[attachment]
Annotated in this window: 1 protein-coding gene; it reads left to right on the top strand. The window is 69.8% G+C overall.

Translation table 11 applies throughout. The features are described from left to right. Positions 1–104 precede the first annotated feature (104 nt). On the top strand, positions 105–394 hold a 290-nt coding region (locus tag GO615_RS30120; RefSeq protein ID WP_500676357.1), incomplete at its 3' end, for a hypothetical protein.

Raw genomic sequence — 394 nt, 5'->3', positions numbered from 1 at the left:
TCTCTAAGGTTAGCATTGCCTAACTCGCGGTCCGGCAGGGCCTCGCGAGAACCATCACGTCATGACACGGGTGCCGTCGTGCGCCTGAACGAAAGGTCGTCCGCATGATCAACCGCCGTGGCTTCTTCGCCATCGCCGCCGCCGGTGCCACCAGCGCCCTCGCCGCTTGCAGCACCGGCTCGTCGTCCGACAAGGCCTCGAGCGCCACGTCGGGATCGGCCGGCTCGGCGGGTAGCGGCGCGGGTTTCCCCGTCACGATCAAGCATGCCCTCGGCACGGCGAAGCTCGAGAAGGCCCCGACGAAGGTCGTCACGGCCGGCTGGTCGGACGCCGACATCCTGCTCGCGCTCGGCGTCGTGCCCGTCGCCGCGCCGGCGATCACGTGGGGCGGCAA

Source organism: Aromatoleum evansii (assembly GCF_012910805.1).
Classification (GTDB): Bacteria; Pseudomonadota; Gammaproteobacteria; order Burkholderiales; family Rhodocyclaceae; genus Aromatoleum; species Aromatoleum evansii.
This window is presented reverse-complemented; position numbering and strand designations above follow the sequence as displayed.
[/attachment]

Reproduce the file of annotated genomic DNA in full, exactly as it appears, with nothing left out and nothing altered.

Annotated in this window: 1 protein-coding gene; it reads left to right on the top strand. The window is 69.8% G+C overall.

Translation table 11 applies throughout. The features are described from left to right. Positions 1–104 precede the first annotated feature (104 nt). On the top strand, positions 105–394 hold a 290-nt coding region (locus tag GO615_RS30120; RefSeq protein ID WP_500676357.1), incomplete at its 3' end, for a hypothetical protein.

Raw genomic sequence — 394 nt, 5'->3', positions numbered from 1 at the left:
TCTCTAAGGTTAGCATTGCCTAACTCGCGGTCCGGCAGGGCCTCGCGAGAACCATCACGTCATGACACGGGTGCCGTCGTGCGCCTGAACGAAAGGTCGTCCGCATGATCAACCGCCGTGGCTTCTTCGCCATCGCCGCCGCCGGTGCCACCAGCGCCCTCGCCGCTTGCAGCACCGGCTCGTCGTCCGACAAGGCCTCGAGCGCCACGTCGGGATCGGCCGGCTCGGCGGGTAGCGGCGCGGGTTTCCCCGTCACGATCAAGCATGCCCTCGGCACGGCGAAGCTCGAGAAGGCCCCGACGAAGGTCGTCACGGCCGGCTGGTCGGACGCCGACATCCTGCTCGCGCTCGGCGTCGTGCCCGTCGCCGCGCCGGCGATCACGTGGGGCGGCAA

Source organism: Aromatoleum evansii (assembly GCF_012910805.1).
Classification (GTDB): Bacteria; Pseudomonadota; Gammaproteobacteria; order Burkholderiales; family Rhodocyclaceae; genus Aromatoleum; species Aromatoleum evansii.
This window is presented reverse-complemented; position numbering and strand designations above follow the sequence as displayed.